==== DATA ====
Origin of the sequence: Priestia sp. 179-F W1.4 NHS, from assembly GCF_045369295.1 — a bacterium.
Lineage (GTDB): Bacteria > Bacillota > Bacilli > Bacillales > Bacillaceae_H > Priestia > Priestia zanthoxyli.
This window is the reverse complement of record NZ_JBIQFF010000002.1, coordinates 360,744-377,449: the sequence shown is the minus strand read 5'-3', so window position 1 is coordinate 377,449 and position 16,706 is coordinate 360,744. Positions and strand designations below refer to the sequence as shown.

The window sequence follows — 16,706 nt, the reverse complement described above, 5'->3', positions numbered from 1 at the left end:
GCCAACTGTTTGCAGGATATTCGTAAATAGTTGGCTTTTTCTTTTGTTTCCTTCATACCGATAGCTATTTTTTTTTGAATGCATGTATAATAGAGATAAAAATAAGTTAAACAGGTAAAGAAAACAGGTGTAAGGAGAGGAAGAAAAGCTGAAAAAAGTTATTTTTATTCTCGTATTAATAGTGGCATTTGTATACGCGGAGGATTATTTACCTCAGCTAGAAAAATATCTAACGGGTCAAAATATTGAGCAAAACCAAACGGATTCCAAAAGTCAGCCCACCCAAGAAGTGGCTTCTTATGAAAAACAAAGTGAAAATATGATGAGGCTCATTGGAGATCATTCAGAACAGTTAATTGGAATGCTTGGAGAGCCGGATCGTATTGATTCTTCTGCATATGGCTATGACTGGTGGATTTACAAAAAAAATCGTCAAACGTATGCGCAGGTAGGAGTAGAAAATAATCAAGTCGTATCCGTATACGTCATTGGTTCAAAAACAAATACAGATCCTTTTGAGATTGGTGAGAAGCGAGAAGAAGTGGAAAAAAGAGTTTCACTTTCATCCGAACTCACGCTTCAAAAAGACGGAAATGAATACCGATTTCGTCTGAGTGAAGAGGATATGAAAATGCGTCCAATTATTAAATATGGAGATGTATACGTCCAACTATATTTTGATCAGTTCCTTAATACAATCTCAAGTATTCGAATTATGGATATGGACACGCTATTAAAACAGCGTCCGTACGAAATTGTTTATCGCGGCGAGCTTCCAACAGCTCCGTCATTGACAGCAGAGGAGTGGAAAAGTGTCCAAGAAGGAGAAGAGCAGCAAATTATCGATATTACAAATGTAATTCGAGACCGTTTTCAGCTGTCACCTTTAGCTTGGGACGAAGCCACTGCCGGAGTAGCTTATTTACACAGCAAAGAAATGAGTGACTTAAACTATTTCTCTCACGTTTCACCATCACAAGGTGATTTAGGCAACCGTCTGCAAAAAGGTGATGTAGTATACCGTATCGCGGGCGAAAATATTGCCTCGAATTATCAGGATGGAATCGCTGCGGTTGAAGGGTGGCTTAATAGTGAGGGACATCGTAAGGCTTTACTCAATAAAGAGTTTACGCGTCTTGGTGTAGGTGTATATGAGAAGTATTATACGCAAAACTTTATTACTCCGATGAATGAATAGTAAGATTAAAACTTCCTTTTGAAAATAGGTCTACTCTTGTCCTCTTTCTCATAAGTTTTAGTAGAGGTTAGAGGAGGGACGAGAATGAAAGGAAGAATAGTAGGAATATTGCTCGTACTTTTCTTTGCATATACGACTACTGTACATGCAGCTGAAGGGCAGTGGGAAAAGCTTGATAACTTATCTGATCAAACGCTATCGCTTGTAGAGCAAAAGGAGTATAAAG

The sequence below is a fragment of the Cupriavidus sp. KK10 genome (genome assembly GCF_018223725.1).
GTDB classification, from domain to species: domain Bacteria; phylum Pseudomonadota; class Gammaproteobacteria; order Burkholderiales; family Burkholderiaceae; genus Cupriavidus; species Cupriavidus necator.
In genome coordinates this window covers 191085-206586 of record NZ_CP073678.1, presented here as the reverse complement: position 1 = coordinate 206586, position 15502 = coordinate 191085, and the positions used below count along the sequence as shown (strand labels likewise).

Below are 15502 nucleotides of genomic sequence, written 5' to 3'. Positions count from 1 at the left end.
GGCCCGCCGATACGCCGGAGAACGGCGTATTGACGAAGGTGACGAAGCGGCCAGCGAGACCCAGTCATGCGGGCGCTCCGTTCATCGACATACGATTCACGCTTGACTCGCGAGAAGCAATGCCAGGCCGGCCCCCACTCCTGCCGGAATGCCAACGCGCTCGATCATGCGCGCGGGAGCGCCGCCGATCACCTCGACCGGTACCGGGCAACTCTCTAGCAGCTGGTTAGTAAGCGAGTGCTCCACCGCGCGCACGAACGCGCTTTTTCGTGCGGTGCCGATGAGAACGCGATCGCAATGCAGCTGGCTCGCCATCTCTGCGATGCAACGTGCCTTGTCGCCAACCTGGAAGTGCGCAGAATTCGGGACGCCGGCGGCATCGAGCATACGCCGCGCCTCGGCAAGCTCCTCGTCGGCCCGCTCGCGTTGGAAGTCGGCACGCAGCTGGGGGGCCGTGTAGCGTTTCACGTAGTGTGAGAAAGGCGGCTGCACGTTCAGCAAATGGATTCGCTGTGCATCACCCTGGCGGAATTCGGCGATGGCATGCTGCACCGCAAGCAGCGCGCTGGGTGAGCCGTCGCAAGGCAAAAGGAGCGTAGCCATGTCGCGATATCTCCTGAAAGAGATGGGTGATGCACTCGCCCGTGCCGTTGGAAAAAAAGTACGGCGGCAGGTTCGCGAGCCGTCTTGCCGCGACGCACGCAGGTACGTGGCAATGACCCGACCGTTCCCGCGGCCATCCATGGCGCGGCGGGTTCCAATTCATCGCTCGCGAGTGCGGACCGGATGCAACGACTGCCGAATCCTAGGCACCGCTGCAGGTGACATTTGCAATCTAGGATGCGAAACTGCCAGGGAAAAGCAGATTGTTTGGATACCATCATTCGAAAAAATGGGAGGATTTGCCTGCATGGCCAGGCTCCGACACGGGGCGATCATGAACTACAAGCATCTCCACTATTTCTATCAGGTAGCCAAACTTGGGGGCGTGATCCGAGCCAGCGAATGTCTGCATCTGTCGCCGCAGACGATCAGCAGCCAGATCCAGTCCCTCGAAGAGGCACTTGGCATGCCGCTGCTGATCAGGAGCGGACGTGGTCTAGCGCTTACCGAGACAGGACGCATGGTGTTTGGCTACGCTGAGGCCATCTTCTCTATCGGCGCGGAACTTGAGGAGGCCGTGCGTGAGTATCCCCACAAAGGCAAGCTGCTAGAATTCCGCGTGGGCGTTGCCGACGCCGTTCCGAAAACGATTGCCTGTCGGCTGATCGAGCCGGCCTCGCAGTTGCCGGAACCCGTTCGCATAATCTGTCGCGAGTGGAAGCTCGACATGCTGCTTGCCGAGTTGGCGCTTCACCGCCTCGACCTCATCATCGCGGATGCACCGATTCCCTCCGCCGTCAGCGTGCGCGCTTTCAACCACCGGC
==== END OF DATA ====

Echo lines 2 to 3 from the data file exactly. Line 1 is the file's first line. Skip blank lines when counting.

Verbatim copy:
Lineage (GTDB): Bacteria > Bacillota > Bacilli > Bacillales > Bacillaceae_H > Priestia > Priestia zanthoxyli.
This window is the reverse complement of record NZ_JBIQFF010000002.1, coordinates 360,744-377,449: the sequence shown is the minus strand read 5'-3', so window position 1 is coordinate 377,449 and position 16,706 is coordinate 360,744. Positions and strand designations below refer to the sequence as shown.